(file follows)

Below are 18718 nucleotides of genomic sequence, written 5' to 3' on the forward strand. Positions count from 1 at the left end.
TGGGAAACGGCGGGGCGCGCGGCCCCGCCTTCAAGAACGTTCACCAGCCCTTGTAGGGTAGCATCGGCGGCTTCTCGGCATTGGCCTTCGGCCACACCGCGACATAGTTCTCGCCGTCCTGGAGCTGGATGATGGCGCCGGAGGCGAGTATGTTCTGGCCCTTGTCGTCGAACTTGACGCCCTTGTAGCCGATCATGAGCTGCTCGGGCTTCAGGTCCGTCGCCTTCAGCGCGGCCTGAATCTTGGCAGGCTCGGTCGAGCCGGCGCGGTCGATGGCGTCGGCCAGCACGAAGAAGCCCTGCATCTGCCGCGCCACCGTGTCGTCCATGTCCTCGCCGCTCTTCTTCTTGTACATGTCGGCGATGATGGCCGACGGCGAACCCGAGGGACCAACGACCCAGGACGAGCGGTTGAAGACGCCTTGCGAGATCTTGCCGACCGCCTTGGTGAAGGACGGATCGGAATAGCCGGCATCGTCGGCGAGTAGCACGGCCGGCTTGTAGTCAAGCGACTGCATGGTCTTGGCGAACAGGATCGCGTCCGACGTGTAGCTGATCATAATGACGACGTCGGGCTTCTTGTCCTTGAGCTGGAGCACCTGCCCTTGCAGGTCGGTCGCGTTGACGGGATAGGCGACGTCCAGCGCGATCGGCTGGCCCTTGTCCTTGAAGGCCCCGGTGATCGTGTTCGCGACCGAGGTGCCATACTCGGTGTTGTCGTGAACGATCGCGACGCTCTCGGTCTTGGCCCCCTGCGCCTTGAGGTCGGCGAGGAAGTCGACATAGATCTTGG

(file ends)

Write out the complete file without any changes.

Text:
Below are 18718 nucleotides of genomic sequence, written 5' to 3' on the forward strand. Positions count from 1 at the left end.
TGGGAAACGGCGGGGCGCGCGGCCCCGCCTTCAAGAACGTTCACCAGCCCTTGTAGGGTAGCATCGGCGGCTTCTCGGCATTGGCCTTCGGCCACACCGCGACATAGTTCTCGCCGTCCTGGAGCTGGATGATGGCGCCGGAGGCGAGTATGTTCTGGCCCTTGTCGTCGAACTTGACGCCCTTGTAGCCGATCATGAGCTGCTCGGGCTTCAGGTCCGTCGCCTTCAGCGCGGCCTGAATCTTGGCAGGCTCGGTCGAGCCGGCGCGGTCGATGGCGTCGGCCAGCACGAAGAAGCCCTGCATCTGCCGCGCCACCGTGTCGTCCATGTCCTCGCCGCTCTTCTTCTTGTACATGTCGGCGATGATGGCCGACGGCGAACCCGAGGGACCAACGACCCAGGACGAGCGGTTGAAGACGCCTTGCGAGATCTTGCCGACCGCCTTGGTGAAGGACGGATCGGAATAGCCGGCATCGTCGGCGAGTAGCACGGCCGGCTTGTAGTCAAGCGACTGCATGGTCTTGGCGAACAGGATCGCGTCCGACGTGTAGCTGATCATAATGACGACGTCGGGCTTCTTGTCCTTGAGCTGGAGCACCTGCCCTTGCAGGTCGGTCGCGTTGACGGGATAGGCGACGTCCAGCGCGATCGGCTGGCCCTTGTCCTTGAAGGCCCCGGTGATCGTGTTCGCGACCGAGGTGCCATACTCGGTGTTGTCGTGAACGATCGCGACGCTCTCGGTCTTGGCCCCCTGCGCCTTGAGGTCGGCGAGGAAGTCGACATAGATCTTGG